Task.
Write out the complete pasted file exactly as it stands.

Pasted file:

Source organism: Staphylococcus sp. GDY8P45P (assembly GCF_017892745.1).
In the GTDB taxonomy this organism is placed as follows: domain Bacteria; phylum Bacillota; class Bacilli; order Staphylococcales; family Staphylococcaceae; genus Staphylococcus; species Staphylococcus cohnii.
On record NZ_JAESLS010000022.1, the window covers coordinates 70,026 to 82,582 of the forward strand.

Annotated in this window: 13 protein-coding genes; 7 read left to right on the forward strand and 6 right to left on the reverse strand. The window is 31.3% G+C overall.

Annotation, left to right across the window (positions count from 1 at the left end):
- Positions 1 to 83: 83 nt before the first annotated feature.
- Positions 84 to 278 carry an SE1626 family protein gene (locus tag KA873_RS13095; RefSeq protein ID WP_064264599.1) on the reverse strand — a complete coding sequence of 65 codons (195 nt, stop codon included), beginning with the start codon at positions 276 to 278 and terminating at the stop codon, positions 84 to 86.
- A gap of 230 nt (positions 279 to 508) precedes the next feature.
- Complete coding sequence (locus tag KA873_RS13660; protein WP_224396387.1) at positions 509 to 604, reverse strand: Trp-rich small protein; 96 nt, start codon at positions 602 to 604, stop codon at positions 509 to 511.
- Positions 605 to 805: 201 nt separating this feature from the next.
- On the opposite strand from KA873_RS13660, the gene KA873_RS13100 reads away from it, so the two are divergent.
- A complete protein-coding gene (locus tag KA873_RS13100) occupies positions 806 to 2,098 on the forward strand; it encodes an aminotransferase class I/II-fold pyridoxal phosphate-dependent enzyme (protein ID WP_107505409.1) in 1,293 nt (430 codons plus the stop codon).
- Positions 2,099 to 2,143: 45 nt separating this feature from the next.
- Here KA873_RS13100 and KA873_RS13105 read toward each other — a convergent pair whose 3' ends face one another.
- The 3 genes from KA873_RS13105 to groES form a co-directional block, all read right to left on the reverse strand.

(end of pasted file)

Source organism: Staphylococcus sp. GDY8P45P (assembly GCF_017892745.1).
In the GTDB taxonomy this organism is placed as follows: domain Bacteria; phylum Bacillota; class Bacilli; order Staphylococcales; family Staphylococcaceae; genus Staphylococcus; species Staphylococcus cohnii.
On record NZ_JAESLS010000022.1, the window covers coordinates 70,026 to 82,582 of the forward strand.

Annotated in this window: 13 protein-coding genes; 7 read left to right on the forward strand and 6 right to left on the reverse strand. The window is 31.3% G+C overall.

Annotation, left to right across the window (positions count from 1 at the left end):
- Positions 1 to 83: 83 nt before the first annotated feature.
- Positions 84 to 278 carry an SE1626 family protein gene (locus tag KA873_RS13095; RefSeq protein ID WP_064264599.1) on the reverse strand — a complete coding sequence of 65 codons (195 nt, stop codon included), beginning with the start codon at positions 276 to 278 and terminating at the stop codon, positions 84 to 86.
- A gap of 230 nt (positions 279 to 508) precedes the next feature.
- Complete coding sequence (locus tag KA873_RS13660; protein WP_224396387.1) at positions 509 to 604, reverse strand: Trp-rich small protein; 96 nt, start codon at positions 602 to 604, stop codon at positions 509 to 511.
- Positions 605 to 805: 201 nt separating this feature from the next.
- On the opposite strand from KA873_RS13660, the gene KA873_RS13100 reads away from it, so the two are divergent.
- A complete protein-coding gene (locus tag KA873_RS13100) occupies positions 806 to 2,098 on the forward strand; it encodes an aminotransferase class I/II-fold pyridoxal phosphate-dependent enzyme (protein ID WP_107505409.1) in 1,293 nt (430 codons plus the stop codon).
- Positions 2,099 to 2,143: 45 nt separating this feature from the next.
- Here KA873_RS13100 and KA873_RS13105 read toward each other — a convergent pair whose 3' ends face one another.
- The 3 genes from KA873_RS13105 to groES form a co-directional block, all read right to left on the reverse strand.